Featured Webinar: Fastest Way To Get A Job

Featured Webinar: Fastest Way To Get A Job
Fastest Way To Get A Job Webinar


*October 24, 25, 26: "Fastest Way to Get a Job” Register Here

*October 24, 25, 26: “The 30/60/90 Day Action Plan” Register Here

*October 25: LIVE EVENT “5 Simple Tips to Beat Age Discrimination”Register Here

*October 26: LIVE EVENT “Perfect Interview Answers”Register Here

*November 1: LIVE EVENT "Stop Applying and Get Hired Instantly"Register Here

*November 2: LIVE EVENT "How to Get a Job in 6 Weeks – Guaranteed”Register Here

Saturday, December 10, 2011

10 Ways to Use LinkedIn to Get a Job (2)

5. Find out where people from a company go next. LinkedIn’s “Company Profiles” also tell you where people go after leaving the company. You can use this to track where people go after leaving your company as well as employees of other companies in your sector. (You could make the case that this feature also enables to figure out which companies to avoid, but I digress.)

6. Check if a company is still hiring. Company pages on LinkedIn include a section called “New Hires” that lists people who have recently joined the company. If you have real chutzpah, you can ask these new hires how they got their new job. At the very least you can examine their backgrounds to surmise what made them attractive to the new employer.

7. Get to the hiring manager. LinkedIn’s job search engine allows you to search for any kind of job you want. However, when you view the results, pay close attention to the ones that you’re no more than two degrees away from. This means that you know someone who knows the person that posted the job—it can’t get much better than that. (Power tip: two degrees is about the limit for getting to hiring managers. I never help friends of friends of friends.) Another way to find companies that you have ties to is by looking at the “Companies in Your Network” section on LinkedIn’s Job Search page.

8. Get to the right HR person. The best case is getting to the hiring manager via someone who knows him, but if that isn’t possible you can still use LinkedIn to find someone inside the company to walk your resume to the hiring manager or HR department. When someone receives a resume from a coworker even if she doesn’t know the coworker, she almost always pays attention to it.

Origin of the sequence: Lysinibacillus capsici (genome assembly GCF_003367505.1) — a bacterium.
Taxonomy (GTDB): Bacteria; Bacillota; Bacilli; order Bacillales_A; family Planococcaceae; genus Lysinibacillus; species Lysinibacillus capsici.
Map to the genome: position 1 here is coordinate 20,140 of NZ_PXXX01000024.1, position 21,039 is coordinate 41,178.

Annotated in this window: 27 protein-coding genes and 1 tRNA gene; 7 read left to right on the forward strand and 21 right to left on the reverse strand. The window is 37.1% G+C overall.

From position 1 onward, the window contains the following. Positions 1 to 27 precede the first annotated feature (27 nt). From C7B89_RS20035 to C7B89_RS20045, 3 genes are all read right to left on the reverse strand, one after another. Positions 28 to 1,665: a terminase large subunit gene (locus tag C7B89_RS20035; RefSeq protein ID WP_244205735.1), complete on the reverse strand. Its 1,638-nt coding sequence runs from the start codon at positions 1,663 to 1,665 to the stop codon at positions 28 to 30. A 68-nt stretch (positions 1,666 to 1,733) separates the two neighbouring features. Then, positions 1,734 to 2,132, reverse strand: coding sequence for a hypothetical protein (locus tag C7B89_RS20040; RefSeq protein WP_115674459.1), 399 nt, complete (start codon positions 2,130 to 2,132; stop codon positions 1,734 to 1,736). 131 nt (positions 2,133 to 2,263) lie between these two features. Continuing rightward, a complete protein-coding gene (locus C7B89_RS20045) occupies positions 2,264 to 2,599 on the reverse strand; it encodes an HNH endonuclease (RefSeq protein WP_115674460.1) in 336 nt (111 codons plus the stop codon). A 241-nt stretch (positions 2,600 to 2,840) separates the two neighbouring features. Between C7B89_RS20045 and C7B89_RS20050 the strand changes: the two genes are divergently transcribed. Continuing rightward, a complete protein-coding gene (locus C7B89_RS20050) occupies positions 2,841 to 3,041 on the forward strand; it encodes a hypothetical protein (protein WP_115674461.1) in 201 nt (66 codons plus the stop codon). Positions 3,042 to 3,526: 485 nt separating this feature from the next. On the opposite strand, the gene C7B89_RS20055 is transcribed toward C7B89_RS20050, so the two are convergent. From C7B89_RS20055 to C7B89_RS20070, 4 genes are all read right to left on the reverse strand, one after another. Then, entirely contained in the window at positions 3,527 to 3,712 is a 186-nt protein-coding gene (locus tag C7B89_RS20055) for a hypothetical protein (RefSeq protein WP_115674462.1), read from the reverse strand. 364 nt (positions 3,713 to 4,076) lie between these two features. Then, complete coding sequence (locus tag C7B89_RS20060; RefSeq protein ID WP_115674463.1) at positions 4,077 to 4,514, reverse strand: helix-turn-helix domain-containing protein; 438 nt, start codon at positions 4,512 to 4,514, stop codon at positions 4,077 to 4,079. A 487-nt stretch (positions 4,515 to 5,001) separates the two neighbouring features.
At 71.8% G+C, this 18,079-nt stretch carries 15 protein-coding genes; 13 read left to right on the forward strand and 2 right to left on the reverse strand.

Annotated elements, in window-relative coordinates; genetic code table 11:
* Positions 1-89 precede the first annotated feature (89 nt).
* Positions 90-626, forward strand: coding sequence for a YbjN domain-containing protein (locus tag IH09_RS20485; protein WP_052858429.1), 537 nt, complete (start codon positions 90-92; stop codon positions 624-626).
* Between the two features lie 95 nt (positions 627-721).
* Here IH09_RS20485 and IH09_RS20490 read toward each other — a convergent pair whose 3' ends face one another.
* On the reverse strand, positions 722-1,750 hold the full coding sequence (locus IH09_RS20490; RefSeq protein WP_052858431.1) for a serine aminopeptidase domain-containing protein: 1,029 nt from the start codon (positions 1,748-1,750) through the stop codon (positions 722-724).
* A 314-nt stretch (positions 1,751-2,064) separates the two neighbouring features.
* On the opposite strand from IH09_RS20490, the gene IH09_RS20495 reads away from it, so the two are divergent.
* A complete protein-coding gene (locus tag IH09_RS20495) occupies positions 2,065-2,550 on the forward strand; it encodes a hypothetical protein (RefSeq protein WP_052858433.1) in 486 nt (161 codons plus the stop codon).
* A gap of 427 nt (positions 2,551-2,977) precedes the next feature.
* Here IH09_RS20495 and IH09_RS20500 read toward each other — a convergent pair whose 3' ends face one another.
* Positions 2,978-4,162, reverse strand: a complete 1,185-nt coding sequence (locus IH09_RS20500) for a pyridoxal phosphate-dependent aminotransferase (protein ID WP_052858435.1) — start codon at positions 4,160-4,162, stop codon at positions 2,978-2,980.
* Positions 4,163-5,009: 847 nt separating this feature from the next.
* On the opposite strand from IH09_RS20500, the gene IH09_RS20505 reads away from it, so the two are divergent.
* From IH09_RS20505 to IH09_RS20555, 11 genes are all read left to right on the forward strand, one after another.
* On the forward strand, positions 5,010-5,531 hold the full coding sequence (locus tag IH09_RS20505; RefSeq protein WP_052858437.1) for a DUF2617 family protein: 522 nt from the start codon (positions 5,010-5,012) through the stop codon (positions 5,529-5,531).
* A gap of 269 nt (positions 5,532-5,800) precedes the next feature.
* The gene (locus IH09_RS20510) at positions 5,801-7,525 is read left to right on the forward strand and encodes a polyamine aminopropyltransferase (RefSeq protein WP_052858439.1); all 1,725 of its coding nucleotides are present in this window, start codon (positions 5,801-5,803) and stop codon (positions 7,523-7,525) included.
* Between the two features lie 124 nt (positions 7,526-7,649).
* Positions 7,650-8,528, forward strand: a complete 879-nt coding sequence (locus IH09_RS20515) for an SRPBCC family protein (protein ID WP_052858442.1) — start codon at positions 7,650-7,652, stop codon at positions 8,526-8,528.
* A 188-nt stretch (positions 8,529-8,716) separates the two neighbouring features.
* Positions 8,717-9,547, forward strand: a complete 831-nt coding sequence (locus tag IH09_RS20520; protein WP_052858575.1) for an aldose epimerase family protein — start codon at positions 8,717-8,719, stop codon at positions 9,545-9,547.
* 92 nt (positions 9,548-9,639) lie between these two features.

9. Find out the secret job requirements. Job listings rarely spell out entirely or exactly what a hiring manager is seeking. Find a connection at the company who can get the inside scoop on what really matters for the job. You can do this by searching for the company name; the results will show you who in your network connects you to the company. If you don’t have an inside connection, look at profiles of the people who work at the company to get an idea of their backgrounds and important skills.

10. Find startups to join. Maybe this recession is God telling you it’s time to try a startup. But great startups are hard to find. Play around with LinkedIn’s advanced search engine using “startup” or “stealth” in the keyword or company field. You can also narrow by industry (for example, startups in the Web 2.0, wireless, or biotech sectors). If large companies can’t offer “job security,” open up your search to include startups.

11. Build your network before you need it. As a last tip, no matter how the economy or your career is doing, having a strong network is a good form of job security. Don’t wait until times are tough to nurture your network. The key to networking (or “schmozing”), however, is filled with counter-intuitiveness. First, it’s not who you know—it’s who knows of you. Second, Great schmoozers are not thinking “What can this person do for me?” To the contrary, they are thinking, “What can I do for this person?” For more on schmoozing, read “The Art of Schmoozing.”

Here are two more ways I can help you in your job search. First, for an aggregation of hundreds of newly posted jobs, check out Jobs.alltop. Second, to really stay on top of what’s the latest news about LinkedIn, go to Linkedin.alltop; this will turn you in a true LinkedIn power user. Just remember me when you’re rich and famous!

Was this article useful? If so, subscribe to our newsletter to read more!

You Don’t Need This Job Seekers Guide On LinkedIn. Right?

read more at:

4 Post a Comment :

Chris Kulbaba said...

This article was very well written, however to a point of clarity LinkedIn has over 100 million users. As subscriber #34,019,137 on LinkedIn, it is important to me to showcase I was one of the first third to join LinkedIn. Knowing your User ID is important if you joined early enough, of course....

Great tips, useful information here, and of course I agree with it all and suggest these tips to clients on a regular basis - and they work.

Chris "The Social Media Guy" Kulbaba

Anonymous said...

Great article. I'm forwarding to friends who can use the advice. But how do you find out your Linkedin subscriber number? I joined several years ago and would be curious to know mine.

Anonymous said...

Great article. Thanks for sharing!

How To Use Linkedin said...

I like your article this is really shareable, but i thing i want to ask is really LinkedIn have 100 million users?

Post a Comment

Was this article useful? If so, subscribe to our newsletter to read more!

Google Analytics Alternative